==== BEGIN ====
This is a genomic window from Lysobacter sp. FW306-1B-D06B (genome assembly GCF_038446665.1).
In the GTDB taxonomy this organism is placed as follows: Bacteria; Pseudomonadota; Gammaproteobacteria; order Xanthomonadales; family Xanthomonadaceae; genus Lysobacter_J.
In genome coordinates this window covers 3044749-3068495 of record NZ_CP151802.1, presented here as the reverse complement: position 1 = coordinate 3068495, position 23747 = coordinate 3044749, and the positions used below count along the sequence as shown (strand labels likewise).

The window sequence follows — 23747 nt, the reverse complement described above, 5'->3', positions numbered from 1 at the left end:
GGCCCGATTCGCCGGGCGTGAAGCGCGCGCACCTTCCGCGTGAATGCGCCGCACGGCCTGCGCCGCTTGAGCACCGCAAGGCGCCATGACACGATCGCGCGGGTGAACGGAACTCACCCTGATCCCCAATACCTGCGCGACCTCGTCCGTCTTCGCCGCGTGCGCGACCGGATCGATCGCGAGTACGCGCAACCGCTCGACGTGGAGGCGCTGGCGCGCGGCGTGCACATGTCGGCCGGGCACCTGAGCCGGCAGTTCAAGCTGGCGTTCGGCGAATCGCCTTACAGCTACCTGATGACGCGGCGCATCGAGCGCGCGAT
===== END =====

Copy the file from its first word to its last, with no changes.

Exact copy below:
This is a genomic window from Lysobacter sp. FW306-1B-D06B (genome assembly GCF_038446665.1).
In the GTDB taxonomy this organism is placed as follows: Bacteria; Pseudomonadota; Gammaproteobacteria; order Xanthomonadales; family Xanthomonadaceae; genus Lysobacter_J.
In genome coordinates this window covers 3044749-3068495 of record NZ_CP151802.1, presented here as the reverse complement: position 1 = coordinate 3068495, position 23747 = coordinate 3044749, and the positions used below count along the sequence as shown (strand labels likewise).

The window sequence follows — 23747 nt, the reverse complement described above, 5'->3', positions numbered from 1 at the left end:
GGCCCGATTCGCCGGGCGTGAAGCGCGCGCACCTTCCGCGTGAATGCGCCGCACGGCCTGCGCCGCTTGAGCACCGCAAGGCGCCATGACACGATCGCGCGGGTGAACGGAACTCACCCTGATCCCCAATACCTGCGCGACCTCGTCCGTCTTCGCCGCGTGCGCGACCGGATCGATCGCGAGTACGCGCAACCGCTCGACGTGGAGGCGCTGGCGCGCGGCGTGCACATGTCGGCCGGGCACCTGAGCCGGCAGTTCAAGCTGGCGTTCGGCGAATCGCCTTACAGCTACCTGATGACGCGGCGCATCGAGCGCGCGAT